The Guarantee of Equal Access to Justice

Nine members of the Yolo County Public Defender’s Office pose with Yolo County Supervisor Don Saylor (front right) and David Greenwald of the Vanguard (back left). To his left in white is Public Defender Tracie Olson.

Part One in Celebration of National Public Defense Week, March 18-24, 2018

By Tracie Olson

National Public Defense Week kicked off March 18th and we are celebrating!

The birth of public defense

In 1963, a pool hall in Florida was broken into and money and liquor stolen. Based on the statement of a single eyewitness, a drifter named Clarence Gideon was arrested and jailed.

When Mr. Gideon first appeared before a judge, he proclaimed his innocence and asked for a lawyer.  The judge told him that anyone too poor to hire counsel had to defend themself.

Mr. Gideon tried his best, but a jury convicted him and the judge sentenced him to serve five years in state prison.

While sitting in his prison cell, Mr. Gideon picked up a pencil and, on prison stationery, wrote out a petition to the United States Supreme Court in which he said it was not fair that he could not have a lawyer to defend him when his freedom was at stake simply because he was too poor to afford one.

The Supreme Court agreed with him. Justice Hugo Black stated it was an “obvious truth” that without counsel for the defense there can be no assurance of a fair trial.

The case was Gideon v. Wainwright.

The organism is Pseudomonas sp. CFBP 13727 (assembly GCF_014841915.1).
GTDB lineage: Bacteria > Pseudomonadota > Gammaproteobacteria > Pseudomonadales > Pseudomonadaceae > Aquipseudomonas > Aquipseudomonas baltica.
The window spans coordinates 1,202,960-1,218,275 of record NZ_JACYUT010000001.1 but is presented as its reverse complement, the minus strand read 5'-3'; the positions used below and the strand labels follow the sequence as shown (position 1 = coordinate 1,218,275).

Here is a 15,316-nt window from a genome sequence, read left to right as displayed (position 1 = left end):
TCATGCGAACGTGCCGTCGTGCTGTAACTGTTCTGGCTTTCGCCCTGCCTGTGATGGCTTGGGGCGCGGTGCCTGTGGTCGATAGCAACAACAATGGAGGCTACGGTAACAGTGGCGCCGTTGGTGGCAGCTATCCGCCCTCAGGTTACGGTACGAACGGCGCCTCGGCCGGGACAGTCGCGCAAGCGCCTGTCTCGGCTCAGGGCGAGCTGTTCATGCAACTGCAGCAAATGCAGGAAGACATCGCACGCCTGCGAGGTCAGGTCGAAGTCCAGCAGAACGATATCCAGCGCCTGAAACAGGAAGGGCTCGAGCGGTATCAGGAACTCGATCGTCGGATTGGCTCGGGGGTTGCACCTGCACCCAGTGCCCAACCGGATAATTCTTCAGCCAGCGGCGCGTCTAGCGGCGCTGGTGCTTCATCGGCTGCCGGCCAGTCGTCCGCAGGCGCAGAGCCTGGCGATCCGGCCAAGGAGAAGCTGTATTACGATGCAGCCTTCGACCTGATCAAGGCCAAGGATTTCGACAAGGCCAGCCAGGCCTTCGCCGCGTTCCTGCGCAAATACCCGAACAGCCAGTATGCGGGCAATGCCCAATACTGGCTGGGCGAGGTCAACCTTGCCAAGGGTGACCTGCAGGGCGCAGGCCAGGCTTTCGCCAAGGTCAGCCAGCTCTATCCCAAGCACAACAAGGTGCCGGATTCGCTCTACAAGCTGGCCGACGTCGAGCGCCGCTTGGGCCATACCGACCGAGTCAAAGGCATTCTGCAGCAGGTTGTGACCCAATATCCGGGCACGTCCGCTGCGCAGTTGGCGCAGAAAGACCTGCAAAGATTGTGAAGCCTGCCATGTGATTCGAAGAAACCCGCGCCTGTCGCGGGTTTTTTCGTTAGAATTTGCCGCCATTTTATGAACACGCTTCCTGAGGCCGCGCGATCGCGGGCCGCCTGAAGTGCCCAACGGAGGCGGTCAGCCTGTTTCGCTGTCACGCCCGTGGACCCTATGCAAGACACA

From this Supreme Court decision, public defender offices throughout the country began to spring up.  No longer would anyone charged with a crime be denied the help of a lawyer simply because they were too poor to afford one.

And what happened to Clarence Gideon?  Mr. Gideon was granted a new trial, and with the assistance of counsel, he was acquitted of all charges and set free.

Enforcing the guarantee to counsel in Yolo County

In Yolo County, the right to legal representation means the right to receive a trained attorney who will pursue with knowledge and skill whatever lawful and ethical measures are required to
vindicate a client’s cause.

This right encompasses investigators to interview witnesses, track down evidence and subpoena documents.  It also includes legal secretaries, paralegals, social workers and interns who work directly with our clients and assist the attorneys to prepare for court.

We fight for justice through zealous litigation.  Yolo County consistently ranks in the top five in the state in conducting jury trials per capita.

In the last two weeks alone, three juries fully exonerated public defender adult clients with charges ranging from misdemeanor battery to felony assault with firearms and gang enhancements.

In that same time frame, additional cases were dismissed outright for lack of evidence or through favorable court rulings after contested litigation.  These results are repeated week after week.

In addition to aggressively seeking justice through litigation, the Yolo County Public Defender’s Office delivers on the promise of equal justice by practicing holistic defense.  Part two of this story will explain more later this week.

Tracie Olson is the Yolo County Public Defender 

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Disclaimer: the views expressed by guest writers are strictly those of the author and may not reflect the views of the Vanguard, its editor, or its editorial board.

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